Today’s Recipe: Gluten-free Yeast Pizza Crust

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GLUTEN-FREE YEAST PIZZA CRUST

PREP TIME: 15 MINUTES, PLUS 1 1/2 HOURS RISING TIME
COOK TIME: 25-32 MINUTES
MAKES: ONE 12” PIZZA

1 1/2 cups warm water
3 T olive oil, divided
1 package active dry yeast (about 2 1/4 t)
1 t honey
2/3 cup white rice flour, plus more for dusting
2/3 cup brown rice flour
1/2 cup tapioca flour
1/4 cup potato flour
1/4 cup polenta
4 t psyllium husk powder (we used Mountain Rose Herbs organic psyllium husk powder)
1 t salt

1. In a small bowl, combine water (water shouldn’t feel hot on the back of your wrist), 2 T olive oil, yeast, and honey; set aside.
2. In a medium bowl. Combine white rice flour, brown rice flour, tapioca flour, potato flour, polenta, psyllium husk powder, and salt.
3. Add yeast mixture to flour mixture and stir just until dough forms. Place dough in a medium bowl, cover with plastic wrap, and let rise in a warm place for 1 1/2 hours, or until visibly risen.
4. Preheat oven to 400°F. Generously butter a 12” pizza pan and dust with rice flour; set aside.
5. Transfer dough to prepared pizza pan, dust with rice flour, and press to flatten and form a crust.
6. Brush crust with remaining 1 T olive oil, and if needed, smooth out any cracks. Bake crust for 10-12 minutes, until the crust is cooked in the center.
7. Remove from oven, add sauce, toppings, and cheese of your choice (we used 3/4 cup pizza sauce, 2 1/2 cups mozzarella cheese, one drained 15-oz can of pineapple rings, and 1/2 cup cooked and crumbled bacon (about 6 ozs). Bake at 400°F until cheese is melted and bubbling (roughly 15-20 minutes, depending on toppings).

Gather ingredients.

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Add 2 T olive oil to 1 1/2 cups warm water (water shouldn’t feel hot on the back of your wrist).

gf-pizza_7377 Add 1 package active dry yeast (about 2 1/4 t).

gf-pizza_7384 Add 1 t honey.

gf-pizza_7389 Whisk to combine.

gf-pizza_7393 Add 2/3 cup white rice flour to a medium bowl.

gf-pizza_7401 Add 2/3 cup brown rice flour.

gf-pizza_7405 Add 1/2 cup tapioca flour.

gf-pizza_7410 Add 1/4 cup potato flour.

gf-pizza_7419 Add 1/4 cup polenta.

gf-pizza_7422 Add 4 t psyllium husk powder (we used Mountain Rose Herbs organic psyllium husk powder).

gf-pizza_7427 Add 1 t salt.

gf-pizza_7433 Stir to combine.

gf-pizza_7437 Add yeast mixture to flour mixture and stir just until dough forms.

gf-pizza_7444 Place dough in a medium bowl, cover with plastic wrap, and let rise in a warm place for 1 1/2 hours, or until visibly risen. Preheat oven to 400°F. Generously butter a 12” pizza pan and dust with rice flour; set aside.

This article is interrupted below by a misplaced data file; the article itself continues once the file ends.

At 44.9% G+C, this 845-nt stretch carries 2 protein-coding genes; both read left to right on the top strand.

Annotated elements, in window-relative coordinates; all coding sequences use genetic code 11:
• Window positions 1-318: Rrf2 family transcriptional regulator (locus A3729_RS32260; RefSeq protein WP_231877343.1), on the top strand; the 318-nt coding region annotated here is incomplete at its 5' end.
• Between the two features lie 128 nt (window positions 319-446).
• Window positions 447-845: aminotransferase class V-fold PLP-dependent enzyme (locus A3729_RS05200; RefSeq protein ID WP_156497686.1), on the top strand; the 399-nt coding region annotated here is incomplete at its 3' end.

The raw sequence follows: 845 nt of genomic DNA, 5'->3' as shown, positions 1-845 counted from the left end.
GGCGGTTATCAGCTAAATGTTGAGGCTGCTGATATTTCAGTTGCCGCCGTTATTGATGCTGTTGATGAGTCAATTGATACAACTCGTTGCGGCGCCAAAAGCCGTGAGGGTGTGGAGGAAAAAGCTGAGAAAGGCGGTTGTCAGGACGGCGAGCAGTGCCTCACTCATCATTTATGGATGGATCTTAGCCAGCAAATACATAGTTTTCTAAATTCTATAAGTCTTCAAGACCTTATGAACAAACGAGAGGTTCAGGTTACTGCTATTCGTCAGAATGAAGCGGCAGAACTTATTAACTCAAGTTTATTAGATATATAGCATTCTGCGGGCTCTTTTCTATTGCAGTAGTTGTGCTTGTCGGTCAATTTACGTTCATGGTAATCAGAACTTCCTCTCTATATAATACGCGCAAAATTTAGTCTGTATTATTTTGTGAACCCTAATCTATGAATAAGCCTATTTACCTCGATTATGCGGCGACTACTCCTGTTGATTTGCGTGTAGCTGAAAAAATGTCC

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Transfer dough to prepared pizza pan, dust with rice flour, and press to flatten and form a crust.

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Brush crust with remaining 1 T olive oil, and if needed, smooth out any cracks. Bake crust for 10-12 minutes, until the crust is cooked in the center.

gf-pizza_7467Remove from oven, add sauce, toppings, and cheese of your choice (we used 3/4 cup pizza sauce, 2 1/2 cups mozzarella cheese, one drained 15 oz can of pineapple rings, and 1/2 cup cooked and crumbled bacon (about 6 ozs). Bake at 400°F until cheese is melted and bubbling (roughly 15-20 minutes, depending on toppings).

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Leave a comment 5 Comments

  1. Winnie Nielsen says:

    This pizza crust looks more like a regular flour one. My daughter, who is gluten free, brought home a new cook book and we made up several types of recipes using gluten free flours. The combo we used the most was almond flour with potato starch and tapioca starch. The items turned out good but the bread was a bit crumbly. What I like about the looks of this crust is that it seems like it would stay together better and not get so crumbly.

  2. Jody says:

    Is there any thing I can sub the polenta for? I can’t eat cor n products….

    • MaryJane says:

      Here’s what my DIL, Ashley (MaryJanesFarm food guru), had to say:
      Hi Jody, since we didn’t test this recipe without polenta, I can’t recommend a substitution with complete confidence. I do have a couple suggestions. The polenta could simply be omitted, but you may find that the dough needs a little less water. It will also change the final texture of the crust (the polenta adds a little chew and creaminess to the dough). My other suggestion is to substitute millet grits for the polenta if they’re tolerated.

  3. Jen says:

    I would like to know where I can get a pizza pan like that. I have been searching for one for ages.

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